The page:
• Have specific trim and other options in the model that you are looking for.
• Know what the MSRP of the vehicle is and that your research also shows past purchases in the area within the past month.
• An idea of approximately what the dealer paid for the vehicle.
• Calculated a target price that you have determined is fair for both parties.

2. Keep the focus on the target price---which you should have already set for yourself with a low-end and an upper-end. Start with the low end of course, but be willing to show some indication of flexibility. The salesperson may counter back with what the actual invoice price the dealership paid (which is likely inflated), but let him know that it’s the transaction price (as printed out in your research) you see as what is meaningful and relevant to the negotiation.

3. Be prepared for the sales tactics---which are intended to sidetrack your focus and wear you down. Be prepared to spend much of the negotiating process waiting for the salesperson as he or she goes back and forth between you and their manager. Rather than accepting a manager’s offer, counter back with a little increase in your target price to feel out whether they have exhausted all of their bargaining features. Do not let them detour you into calculating your old car’s trade-in value, rebates or other distractions.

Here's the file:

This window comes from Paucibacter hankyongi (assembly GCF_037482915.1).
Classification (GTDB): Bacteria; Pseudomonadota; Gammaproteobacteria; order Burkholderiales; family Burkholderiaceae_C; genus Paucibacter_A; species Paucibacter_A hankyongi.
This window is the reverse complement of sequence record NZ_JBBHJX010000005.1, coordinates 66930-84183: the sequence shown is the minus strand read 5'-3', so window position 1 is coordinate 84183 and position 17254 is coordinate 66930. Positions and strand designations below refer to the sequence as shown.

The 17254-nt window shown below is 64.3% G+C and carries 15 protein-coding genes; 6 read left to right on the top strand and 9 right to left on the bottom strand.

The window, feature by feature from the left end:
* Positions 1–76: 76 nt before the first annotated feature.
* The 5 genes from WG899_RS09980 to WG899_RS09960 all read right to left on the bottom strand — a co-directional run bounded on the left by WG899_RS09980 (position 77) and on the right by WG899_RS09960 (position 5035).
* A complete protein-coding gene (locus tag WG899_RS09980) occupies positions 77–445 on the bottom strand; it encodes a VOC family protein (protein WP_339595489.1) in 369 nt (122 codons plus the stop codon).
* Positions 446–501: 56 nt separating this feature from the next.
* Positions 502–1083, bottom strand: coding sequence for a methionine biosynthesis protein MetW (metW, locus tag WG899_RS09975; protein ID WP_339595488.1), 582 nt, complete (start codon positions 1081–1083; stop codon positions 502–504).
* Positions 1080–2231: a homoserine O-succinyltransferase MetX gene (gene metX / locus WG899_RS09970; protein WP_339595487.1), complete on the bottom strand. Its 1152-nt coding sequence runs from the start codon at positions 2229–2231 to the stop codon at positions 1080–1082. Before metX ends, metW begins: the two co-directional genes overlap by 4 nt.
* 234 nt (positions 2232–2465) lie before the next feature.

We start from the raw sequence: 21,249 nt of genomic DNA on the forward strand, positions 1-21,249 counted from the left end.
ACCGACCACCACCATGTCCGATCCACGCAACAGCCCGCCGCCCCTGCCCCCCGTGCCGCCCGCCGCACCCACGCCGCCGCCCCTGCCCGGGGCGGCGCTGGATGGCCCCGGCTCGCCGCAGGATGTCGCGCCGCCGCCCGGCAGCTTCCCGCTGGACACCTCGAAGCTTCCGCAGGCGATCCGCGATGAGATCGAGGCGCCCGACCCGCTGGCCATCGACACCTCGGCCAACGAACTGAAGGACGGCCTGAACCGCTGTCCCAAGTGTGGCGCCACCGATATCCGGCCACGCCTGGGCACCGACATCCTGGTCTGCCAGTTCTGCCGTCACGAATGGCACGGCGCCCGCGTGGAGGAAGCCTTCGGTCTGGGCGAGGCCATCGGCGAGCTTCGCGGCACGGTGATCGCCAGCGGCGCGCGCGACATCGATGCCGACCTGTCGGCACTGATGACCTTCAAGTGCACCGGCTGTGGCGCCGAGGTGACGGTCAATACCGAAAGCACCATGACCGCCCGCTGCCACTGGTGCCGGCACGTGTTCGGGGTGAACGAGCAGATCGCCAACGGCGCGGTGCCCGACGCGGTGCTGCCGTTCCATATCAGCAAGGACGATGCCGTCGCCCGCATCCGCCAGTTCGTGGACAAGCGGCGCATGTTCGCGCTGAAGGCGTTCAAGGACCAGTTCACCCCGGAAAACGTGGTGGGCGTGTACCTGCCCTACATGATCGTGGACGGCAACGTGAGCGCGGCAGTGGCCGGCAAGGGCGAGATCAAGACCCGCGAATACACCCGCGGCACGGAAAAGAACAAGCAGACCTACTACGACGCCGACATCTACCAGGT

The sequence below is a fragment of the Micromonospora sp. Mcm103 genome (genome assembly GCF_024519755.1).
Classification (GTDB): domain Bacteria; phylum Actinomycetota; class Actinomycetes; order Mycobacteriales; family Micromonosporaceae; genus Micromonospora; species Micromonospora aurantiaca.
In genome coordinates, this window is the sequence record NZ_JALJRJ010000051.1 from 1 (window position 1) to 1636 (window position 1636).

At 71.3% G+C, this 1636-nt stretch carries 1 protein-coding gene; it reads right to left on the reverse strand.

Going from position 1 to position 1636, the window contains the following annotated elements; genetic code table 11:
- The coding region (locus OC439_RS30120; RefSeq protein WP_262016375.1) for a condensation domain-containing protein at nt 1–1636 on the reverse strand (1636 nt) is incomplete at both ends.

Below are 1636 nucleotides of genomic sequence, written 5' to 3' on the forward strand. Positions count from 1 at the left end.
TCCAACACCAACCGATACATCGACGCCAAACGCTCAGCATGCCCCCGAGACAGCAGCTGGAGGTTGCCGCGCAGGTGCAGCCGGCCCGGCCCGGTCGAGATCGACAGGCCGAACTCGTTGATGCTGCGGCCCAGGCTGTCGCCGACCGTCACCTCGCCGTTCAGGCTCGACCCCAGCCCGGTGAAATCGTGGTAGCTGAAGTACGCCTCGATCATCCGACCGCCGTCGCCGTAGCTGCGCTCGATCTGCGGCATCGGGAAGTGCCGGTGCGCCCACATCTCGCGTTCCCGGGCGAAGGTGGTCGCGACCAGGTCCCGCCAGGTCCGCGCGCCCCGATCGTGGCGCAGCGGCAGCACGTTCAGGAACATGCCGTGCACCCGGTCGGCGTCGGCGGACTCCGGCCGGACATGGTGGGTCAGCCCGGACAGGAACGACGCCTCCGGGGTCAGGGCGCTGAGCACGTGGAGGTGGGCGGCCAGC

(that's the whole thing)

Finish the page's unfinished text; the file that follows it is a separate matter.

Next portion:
4. Deal or No Deal---at some point you are going to begin to see that the back and forth is tiresome and not getting either of you anywhere. Now is the right time to pull out your trump cards and lay them before the salesperson. These cards can include, but are not limited to:

• Telling the salesperson that if you can both agree to terms you know to be fair, they can look forward to making a quick sale immediately. If not, you’ll move on.

• Mention or show that you have competitive bids in hand from other dealers for the same vehicle.

• If the negotiations are going nowhere, this is the time to excuse yourself and get up to leave. At this point, they will either let you go or will reveal their true final negotiating price. If it’s within your target and better than that you believe you can find elsewhere, it’s time to close on the buying price and have them intitial beside the agreeing number on a printout of the vehicle sales sheet. If they do not come after you, be prepared to walk away---which is fine; There are other cars and other dealerships, and it is not unheard of for a salesman to call back the next day with a more attractive offer.

Finishing the Purchase